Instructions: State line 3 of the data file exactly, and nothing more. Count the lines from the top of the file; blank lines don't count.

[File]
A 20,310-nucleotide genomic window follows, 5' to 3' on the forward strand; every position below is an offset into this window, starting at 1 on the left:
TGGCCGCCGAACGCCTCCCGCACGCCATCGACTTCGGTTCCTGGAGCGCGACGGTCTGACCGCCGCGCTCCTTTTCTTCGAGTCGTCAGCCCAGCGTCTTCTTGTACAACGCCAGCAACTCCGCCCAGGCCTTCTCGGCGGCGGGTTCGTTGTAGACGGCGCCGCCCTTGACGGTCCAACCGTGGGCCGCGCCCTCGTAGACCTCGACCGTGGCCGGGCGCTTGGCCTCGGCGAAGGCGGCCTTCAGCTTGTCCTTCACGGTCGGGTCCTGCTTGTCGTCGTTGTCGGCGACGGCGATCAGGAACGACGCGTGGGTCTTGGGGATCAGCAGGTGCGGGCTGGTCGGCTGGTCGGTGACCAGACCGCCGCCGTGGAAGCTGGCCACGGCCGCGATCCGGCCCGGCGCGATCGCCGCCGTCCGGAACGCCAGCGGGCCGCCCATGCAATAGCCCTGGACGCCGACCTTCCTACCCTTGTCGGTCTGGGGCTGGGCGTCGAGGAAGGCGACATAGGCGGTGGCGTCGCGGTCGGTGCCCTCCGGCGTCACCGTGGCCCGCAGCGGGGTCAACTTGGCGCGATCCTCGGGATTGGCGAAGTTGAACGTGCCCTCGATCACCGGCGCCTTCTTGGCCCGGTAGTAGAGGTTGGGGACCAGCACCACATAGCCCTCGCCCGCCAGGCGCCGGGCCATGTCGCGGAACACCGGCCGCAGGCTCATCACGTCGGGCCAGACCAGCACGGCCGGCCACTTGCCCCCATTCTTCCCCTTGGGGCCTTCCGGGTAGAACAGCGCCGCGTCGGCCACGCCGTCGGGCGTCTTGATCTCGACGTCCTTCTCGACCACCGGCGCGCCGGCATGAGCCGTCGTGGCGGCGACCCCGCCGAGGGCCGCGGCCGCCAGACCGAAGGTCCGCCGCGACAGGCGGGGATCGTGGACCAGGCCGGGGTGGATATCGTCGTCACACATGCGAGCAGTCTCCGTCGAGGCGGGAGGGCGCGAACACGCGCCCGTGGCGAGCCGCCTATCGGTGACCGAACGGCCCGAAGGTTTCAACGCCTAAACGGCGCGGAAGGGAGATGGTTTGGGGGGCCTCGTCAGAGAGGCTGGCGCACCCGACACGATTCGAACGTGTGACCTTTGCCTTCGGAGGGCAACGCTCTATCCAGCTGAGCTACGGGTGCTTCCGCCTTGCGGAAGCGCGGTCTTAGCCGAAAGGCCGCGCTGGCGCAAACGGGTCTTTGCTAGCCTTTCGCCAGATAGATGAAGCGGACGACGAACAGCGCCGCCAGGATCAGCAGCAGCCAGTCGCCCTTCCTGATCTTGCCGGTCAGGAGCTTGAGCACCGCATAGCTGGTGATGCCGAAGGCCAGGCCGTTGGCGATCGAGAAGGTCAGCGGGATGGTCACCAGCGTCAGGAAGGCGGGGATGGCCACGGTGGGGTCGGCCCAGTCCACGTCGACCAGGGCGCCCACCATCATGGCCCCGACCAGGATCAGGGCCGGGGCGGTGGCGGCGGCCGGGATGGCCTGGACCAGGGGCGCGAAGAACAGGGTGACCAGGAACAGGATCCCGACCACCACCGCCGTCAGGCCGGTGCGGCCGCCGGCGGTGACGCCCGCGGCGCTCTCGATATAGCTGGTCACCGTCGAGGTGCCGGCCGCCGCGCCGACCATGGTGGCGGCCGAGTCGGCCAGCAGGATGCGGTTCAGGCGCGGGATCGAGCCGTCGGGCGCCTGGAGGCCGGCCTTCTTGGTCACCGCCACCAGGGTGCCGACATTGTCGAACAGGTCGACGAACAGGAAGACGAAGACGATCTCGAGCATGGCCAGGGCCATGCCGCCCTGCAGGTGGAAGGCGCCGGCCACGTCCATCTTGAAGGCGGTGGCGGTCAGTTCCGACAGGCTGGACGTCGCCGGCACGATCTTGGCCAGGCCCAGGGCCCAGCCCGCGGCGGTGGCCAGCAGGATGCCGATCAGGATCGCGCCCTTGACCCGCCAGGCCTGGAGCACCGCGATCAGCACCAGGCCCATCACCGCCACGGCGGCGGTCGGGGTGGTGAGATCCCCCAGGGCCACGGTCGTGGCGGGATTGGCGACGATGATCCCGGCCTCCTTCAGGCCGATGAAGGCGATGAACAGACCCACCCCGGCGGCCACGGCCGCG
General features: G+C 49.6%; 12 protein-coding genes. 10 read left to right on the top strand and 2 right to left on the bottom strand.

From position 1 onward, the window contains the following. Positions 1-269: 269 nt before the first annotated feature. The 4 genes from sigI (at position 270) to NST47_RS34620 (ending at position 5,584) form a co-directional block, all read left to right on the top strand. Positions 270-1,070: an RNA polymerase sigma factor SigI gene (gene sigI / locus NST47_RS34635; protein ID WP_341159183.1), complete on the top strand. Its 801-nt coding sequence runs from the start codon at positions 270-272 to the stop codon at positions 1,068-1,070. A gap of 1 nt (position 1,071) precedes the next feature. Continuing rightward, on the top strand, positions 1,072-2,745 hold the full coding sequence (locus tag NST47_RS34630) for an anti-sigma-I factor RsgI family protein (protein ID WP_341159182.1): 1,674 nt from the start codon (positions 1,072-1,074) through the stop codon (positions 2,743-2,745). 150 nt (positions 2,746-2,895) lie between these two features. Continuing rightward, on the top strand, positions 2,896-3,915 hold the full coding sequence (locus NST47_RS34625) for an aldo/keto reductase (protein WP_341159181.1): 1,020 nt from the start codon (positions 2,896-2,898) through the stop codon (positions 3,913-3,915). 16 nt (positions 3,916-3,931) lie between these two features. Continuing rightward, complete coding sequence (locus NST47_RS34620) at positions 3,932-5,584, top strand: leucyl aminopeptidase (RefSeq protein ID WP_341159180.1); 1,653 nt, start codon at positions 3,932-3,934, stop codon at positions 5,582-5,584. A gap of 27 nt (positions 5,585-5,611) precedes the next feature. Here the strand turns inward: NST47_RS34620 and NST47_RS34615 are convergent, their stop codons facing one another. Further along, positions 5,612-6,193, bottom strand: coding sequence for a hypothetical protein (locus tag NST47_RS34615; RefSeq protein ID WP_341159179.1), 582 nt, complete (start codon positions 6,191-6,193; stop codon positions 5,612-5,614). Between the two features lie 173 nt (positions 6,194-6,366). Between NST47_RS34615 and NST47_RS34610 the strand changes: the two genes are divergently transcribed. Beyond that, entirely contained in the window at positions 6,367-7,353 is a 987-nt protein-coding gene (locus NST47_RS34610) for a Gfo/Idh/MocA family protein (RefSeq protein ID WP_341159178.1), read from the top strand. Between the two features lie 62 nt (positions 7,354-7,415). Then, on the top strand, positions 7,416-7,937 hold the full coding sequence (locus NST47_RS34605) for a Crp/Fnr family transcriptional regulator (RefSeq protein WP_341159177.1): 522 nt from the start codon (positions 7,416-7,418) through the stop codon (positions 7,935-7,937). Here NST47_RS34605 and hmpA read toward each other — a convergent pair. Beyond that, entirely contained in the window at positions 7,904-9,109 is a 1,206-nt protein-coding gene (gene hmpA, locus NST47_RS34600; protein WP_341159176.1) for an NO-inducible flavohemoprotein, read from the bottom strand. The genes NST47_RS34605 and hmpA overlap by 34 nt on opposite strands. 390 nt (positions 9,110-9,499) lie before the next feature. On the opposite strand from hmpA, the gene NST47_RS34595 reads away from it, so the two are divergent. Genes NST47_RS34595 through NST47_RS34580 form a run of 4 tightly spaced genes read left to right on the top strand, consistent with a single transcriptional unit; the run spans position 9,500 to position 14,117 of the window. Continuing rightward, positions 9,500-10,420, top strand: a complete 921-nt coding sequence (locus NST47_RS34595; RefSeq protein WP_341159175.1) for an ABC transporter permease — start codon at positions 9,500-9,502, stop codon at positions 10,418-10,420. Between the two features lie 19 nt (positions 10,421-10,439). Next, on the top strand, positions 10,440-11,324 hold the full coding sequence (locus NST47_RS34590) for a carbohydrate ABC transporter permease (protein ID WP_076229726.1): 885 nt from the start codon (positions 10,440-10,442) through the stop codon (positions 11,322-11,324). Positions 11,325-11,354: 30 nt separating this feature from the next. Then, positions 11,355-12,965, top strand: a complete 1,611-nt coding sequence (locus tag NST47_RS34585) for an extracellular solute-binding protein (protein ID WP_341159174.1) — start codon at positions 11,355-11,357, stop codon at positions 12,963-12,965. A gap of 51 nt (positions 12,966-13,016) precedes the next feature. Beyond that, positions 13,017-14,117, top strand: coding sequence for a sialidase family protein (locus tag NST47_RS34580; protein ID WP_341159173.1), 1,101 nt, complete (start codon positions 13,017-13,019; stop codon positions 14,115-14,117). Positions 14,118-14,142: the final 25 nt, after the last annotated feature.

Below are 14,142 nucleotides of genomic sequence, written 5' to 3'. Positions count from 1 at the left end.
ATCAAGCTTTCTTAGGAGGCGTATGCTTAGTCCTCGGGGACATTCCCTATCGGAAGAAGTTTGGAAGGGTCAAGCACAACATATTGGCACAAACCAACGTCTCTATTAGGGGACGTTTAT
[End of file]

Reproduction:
General features: G+C 49.6%; 12 protein-coding genes. 10 read left to right on the top strand and 2 right to left on the bottom strand.